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In this paper I explore how a principle of regeneration, restoration and return sustains Candomblé’s worlding, mode of existence, ritual practices and ways of coping with crises. Candomblé’s ontology relies on a common origin and unity of substance and essence among all beings, from which existence descends, an all-encompassing power, called àṣẹ, whose movement, transition and circulation make life possible. The àṣẹ can flow and be transmitted and accumulated, but it is also subject to a process of degradation. Thus, rituals aim to restore the àṣẹ in people, objects and places, and produce flows of àṣẹ in the Cosmos and in society in order to ensure states of (always precarious) equilibrium. Some natural elements and foods especially bring about the life force of transformation and regeneration, and can renew the relationships of humans with the ancestors and the òrìṣà. Different òrìṣà and spiritual beings bring the life force, express themselves in their symbols and mythical deeds, and hold sway on activities implying a regenerative and transformative principle. Celebrations in the liturgical calendar, especially the Waters of Òṣálá, which opens the annual celebrations with the purification force of water, and the Olugbajẹ, a great healing banket devoted to Ọbalúaié, constitute re-enactments and actualizations of myths and acts of purification, life regeneration and restoration of energies.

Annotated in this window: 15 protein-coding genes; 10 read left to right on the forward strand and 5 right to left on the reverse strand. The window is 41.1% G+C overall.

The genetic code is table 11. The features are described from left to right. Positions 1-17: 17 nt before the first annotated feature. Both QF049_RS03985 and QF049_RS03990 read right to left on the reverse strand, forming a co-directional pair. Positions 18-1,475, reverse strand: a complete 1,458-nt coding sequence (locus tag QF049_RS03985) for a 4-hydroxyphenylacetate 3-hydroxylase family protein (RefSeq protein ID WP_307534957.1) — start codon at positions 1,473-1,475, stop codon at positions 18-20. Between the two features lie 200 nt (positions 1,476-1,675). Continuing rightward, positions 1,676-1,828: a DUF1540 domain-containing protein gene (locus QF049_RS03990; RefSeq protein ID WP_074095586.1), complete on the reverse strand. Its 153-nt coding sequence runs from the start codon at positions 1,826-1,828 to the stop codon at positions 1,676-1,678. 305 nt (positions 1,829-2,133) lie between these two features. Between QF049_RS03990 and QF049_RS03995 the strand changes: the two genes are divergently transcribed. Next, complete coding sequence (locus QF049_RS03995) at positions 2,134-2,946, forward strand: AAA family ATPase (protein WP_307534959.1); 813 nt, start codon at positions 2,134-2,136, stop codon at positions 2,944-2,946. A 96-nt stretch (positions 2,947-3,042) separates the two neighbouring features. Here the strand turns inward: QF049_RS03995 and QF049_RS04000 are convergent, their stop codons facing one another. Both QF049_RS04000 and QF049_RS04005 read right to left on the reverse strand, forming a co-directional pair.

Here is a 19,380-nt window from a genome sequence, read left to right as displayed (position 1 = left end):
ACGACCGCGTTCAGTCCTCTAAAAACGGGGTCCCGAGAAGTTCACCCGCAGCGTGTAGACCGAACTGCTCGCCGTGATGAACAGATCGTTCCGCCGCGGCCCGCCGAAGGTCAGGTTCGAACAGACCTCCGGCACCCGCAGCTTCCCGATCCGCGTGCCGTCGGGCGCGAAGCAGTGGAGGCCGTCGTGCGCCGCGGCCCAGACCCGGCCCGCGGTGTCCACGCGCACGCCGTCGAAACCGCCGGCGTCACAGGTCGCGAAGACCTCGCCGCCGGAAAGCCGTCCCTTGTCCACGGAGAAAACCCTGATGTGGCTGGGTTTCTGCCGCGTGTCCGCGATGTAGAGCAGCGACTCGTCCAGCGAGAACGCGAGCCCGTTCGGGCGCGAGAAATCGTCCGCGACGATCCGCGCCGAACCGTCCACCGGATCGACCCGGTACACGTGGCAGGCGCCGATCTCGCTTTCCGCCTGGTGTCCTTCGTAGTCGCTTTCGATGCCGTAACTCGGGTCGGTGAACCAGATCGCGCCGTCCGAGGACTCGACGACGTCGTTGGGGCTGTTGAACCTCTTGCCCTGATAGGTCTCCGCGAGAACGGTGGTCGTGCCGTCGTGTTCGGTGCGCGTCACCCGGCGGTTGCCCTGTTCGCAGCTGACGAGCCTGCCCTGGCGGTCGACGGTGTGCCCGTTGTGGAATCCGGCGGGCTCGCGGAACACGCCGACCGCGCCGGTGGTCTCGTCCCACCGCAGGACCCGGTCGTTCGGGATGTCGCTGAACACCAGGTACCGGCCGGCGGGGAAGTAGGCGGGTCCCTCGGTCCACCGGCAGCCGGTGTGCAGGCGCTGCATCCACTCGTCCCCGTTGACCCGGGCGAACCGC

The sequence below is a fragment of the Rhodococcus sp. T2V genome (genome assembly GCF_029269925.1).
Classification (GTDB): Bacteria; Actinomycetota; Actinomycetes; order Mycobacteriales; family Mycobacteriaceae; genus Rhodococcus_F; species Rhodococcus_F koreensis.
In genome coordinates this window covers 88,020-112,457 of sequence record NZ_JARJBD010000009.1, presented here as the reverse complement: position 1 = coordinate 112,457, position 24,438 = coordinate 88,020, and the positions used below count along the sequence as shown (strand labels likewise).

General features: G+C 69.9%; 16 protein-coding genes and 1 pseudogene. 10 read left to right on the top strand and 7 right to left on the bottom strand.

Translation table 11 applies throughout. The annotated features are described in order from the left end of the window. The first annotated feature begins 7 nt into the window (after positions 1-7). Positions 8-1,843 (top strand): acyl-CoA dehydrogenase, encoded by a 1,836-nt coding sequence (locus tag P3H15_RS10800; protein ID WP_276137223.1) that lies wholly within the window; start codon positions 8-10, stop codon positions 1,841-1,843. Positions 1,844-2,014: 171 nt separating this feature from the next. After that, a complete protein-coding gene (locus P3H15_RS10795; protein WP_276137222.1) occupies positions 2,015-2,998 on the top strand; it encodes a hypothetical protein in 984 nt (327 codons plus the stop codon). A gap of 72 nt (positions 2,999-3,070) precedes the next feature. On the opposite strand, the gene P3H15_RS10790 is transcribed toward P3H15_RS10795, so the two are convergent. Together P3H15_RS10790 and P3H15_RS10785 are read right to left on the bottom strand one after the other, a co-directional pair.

This work is licensed under a Creative Commons Attribution 4.0 International License.
All works published in this journal are licensed under a Creative Commons Attribution 4.0 International License.